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Severe attack on Palestinian teen spotlights conflict's impact on Israeli youths

Israelis wonder what it says about society that their youths attacked Palestinian teens in Jerusalem last week. In the past, they've often blamed such attacks on extremists and the mentally ill.

By Ilene PrusherCorrespondent / August 27, 2012



Jerusalem

When news broke last week that an Arab teenager was in a coma after being beaten by Jewish youths in downtown Jerusalem, initial police reports said it was the result of a “brawl.” But it soon became apparent that the Jewish crowd had set upon three Arab teenagers from East Jerusalem simply because they were overheard speaking Arabic, and the public began calling the disturbing incident a “lynching.”

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“I don’t know what to call it, but a fight is when one is hitting the other,” says Nariman Julani, sitting by the hospital bedside of her son Jamal Julani, a 17-year-old high school student, who is recovering after coming out of his coma on Aug. 19.

The Palestinian youths, from Ras el-Amud in East Jerusalem, were out for an evening walk in West Jerusalem’s Zion Square when they heard “Death to the Arabs” and were set upon by a crowd. Julani’s friends escaped, but he fell and was beaten unconscious.

“Even two or three on one, that’s getting beaten up,” says Mrs. Julani. “But 40 on one? That’s a death sentence. It’s a miracle my son is alive.”

The thought that Israeli youths are capable of such violence has unleashed a stream national soul-searching and self-criticism. Prime Minister Benjamin Netanyahu condemned the attack as “reprehensible,” while President Shimon Peres said that the incident filled him with “shame.”

Most remarkably, no one has tried to excuse it as an aberrant incident perpetrated by extremists or someone who is mentally ill.

There are indications, according to a new study, that children’s exposure to the politically motivated violence of the Israeli-Palestinians conflict makes them more aggressive. The study, completed by a team of American, Israeli, and Palestinian researchers and funded by the US National Institutes of Health, identified a rising trend of violence among children here, finding a correlation between their exposure to political violence and their own violent behavior.

Hours before the beating incident, six members of a Palestinian family living in the West Bank were injured when the car they were driving in was hit by a Molotov cocktail, setting the car on fire and causing it to flip over.  Five of the six family members are still in hospital, recovering from serious burns, including a five-year-old boy. Israeli police yesterday arrested three 12- and 13-year-olds from the Israeli settlement of Bat Ayin as suspects in the attack, fueling further debate about violence among youths.

The two brutal incidents have shocked Israelis and brought the issue of violence into the public consciousness in a new way. Haaretz published an editorial cartoon with a picture of a Ku Klux Klansman saying, “I didn’t know the Klan was here in Israel.” In another, a teenager holds up bloodied hands in an image that resonates for Israelis because of a similar photo from the second intifada, when two of their army reservists who took a wrong turn were killed by a mob of Palestinians in Ramallah.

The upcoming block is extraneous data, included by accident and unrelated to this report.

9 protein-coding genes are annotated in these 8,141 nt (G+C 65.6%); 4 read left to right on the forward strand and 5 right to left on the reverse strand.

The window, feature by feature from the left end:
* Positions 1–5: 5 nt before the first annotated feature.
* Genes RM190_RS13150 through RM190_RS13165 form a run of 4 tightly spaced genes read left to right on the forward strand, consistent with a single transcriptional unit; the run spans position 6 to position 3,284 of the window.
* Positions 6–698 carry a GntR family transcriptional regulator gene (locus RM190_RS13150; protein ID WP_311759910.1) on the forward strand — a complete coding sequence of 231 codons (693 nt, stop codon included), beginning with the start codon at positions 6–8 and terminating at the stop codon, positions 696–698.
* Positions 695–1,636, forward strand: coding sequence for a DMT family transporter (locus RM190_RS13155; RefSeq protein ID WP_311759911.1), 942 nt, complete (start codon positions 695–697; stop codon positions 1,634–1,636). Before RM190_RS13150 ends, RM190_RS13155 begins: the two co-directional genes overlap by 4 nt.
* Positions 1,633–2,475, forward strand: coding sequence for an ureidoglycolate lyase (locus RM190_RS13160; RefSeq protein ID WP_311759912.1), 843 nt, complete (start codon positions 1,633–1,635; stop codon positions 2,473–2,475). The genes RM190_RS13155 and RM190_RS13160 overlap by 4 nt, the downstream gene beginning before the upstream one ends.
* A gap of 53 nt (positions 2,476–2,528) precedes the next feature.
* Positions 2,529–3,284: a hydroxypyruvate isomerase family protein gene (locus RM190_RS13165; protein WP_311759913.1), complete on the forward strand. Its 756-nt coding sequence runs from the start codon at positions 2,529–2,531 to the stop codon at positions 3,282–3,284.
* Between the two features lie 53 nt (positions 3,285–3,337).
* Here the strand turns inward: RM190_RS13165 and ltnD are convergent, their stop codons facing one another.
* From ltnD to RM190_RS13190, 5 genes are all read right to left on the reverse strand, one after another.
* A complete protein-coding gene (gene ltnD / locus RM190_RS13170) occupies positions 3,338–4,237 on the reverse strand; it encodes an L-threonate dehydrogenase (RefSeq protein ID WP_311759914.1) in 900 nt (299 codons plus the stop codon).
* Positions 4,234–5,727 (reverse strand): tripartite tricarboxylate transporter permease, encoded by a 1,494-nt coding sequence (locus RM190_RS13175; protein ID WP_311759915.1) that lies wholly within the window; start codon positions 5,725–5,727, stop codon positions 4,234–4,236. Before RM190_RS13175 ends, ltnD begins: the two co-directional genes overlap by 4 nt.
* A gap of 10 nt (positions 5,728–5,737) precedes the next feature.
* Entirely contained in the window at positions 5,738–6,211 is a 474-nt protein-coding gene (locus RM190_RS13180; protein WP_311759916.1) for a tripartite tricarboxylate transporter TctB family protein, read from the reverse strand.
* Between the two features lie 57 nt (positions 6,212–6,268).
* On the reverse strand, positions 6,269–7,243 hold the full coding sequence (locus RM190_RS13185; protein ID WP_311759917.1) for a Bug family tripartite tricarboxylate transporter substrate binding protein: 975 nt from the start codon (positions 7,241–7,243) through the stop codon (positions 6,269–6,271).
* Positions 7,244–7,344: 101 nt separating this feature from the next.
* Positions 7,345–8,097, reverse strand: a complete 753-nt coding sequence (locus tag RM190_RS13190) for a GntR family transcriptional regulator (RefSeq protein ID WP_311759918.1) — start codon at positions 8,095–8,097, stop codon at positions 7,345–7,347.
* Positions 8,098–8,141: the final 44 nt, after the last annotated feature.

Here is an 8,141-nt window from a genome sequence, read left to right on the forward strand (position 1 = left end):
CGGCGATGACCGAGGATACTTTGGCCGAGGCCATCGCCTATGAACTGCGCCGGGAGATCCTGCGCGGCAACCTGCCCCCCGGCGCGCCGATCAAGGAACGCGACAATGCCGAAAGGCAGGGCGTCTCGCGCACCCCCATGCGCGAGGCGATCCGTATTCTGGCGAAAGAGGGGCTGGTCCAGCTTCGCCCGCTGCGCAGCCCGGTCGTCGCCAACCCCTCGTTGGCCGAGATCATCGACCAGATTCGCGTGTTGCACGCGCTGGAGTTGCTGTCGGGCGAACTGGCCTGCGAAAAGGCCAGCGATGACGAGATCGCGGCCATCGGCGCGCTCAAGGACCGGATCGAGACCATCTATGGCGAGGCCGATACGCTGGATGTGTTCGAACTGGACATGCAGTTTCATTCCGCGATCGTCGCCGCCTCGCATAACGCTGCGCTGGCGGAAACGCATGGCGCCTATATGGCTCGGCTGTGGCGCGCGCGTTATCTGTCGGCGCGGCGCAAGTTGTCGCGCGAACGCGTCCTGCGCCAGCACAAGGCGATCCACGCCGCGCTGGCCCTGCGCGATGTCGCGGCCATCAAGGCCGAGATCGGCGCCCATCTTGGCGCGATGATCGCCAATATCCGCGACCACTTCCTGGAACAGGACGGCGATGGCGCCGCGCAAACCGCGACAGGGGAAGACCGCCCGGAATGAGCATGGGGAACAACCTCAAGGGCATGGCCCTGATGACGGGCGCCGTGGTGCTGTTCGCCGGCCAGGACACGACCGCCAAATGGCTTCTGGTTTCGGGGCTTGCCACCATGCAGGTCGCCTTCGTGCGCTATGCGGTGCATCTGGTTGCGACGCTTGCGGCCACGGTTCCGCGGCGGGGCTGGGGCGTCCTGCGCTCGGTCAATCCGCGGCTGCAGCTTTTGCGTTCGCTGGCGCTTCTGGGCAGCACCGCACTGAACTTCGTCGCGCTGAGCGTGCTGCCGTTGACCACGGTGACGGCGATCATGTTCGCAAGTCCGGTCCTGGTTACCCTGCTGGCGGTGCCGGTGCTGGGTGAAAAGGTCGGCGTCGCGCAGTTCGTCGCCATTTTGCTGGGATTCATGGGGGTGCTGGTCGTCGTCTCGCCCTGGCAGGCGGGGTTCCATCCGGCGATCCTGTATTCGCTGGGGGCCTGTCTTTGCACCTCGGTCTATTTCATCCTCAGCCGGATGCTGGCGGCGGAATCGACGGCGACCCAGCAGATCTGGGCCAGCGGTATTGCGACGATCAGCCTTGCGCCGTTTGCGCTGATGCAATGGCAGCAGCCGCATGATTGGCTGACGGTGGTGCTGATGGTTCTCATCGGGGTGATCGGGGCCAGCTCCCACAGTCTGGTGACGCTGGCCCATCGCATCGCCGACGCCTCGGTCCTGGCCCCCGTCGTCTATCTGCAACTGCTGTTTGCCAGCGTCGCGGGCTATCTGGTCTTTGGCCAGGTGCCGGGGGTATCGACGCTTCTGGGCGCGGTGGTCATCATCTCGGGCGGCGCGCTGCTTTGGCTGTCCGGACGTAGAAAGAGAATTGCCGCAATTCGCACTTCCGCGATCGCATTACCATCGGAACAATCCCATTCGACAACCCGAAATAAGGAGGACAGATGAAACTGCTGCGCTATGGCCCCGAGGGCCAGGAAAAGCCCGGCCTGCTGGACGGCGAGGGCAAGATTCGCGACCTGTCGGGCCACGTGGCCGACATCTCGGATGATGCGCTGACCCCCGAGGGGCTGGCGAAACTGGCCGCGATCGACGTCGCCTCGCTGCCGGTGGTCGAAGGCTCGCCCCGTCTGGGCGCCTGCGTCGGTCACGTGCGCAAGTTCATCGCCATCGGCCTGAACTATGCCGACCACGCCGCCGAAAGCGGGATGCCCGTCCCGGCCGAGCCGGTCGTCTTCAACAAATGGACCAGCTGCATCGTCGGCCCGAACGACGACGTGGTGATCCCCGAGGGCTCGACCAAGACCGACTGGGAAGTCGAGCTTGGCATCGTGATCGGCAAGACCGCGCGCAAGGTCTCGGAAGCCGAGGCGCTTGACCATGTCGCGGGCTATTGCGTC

Haaretz columnist Zvi Bar’el pointed out that while Israeli officials in Netanyahu’s government recently focused on incitement against Jews in Palestinian textbooks, similar attitudes exist in Israel. “There isn’t really a need to list all the recipes for Arab-hatred that have been fed to us, and which we have developed on our own, in order to come up with a defense for those criminals in Jerusalem, whose ‘only crime’ was to do what Israeli pedagogy and the 'Death to Arabs' ethos directed them to do,” he wrote

Knesset speaker Reuven Rivlin visited Julani in the hospital last week and asked for forgiveness – the first and only high-level Israeli official to do so. “I came here to apologize,” Mr. Rivlin told Julani and his parents. “We believed that incidents like this were on the fringes, but that is not the case.”

Arye Rattner, a sociologist at the University of Haifa, says that while there does seem to be more politically motivated violence, there has been an overall drop in violent crime across Israel.

“I think that this brutal act of Jewish kids beating almost to death an Arab kid, or even the 12- and 13-year-old boys arrested for throwing a Molotov cocktail on a Palestinian car, these are extremely violent behaviors, these are coming from a different angle from street violence – regular violence in schools [and] homes,” he says. “The picture that has been portrayed in the media is that violent crimes have been escalating tremendously and Israel has become an extremely violent society."

"But police data that we have been analyzing shows exactly he opposite, especially in the last five to six years,” he says.

However, particularly since 1995, when then-Prime Minister Yitzhak Rabin was assassinated by a Jewish extremist opposed to his land-for-peace negotiations with the Palestinians, there has been an increase of politically motivated violence, “among the Jewish population, sometimes directed at each other, and sometimes directed at Arabs." 

“Based on surveys we’ve done since then,” Rattner explains, “there’s definitely been more crime based on ideology, especially from the right-wing side of the political map.”

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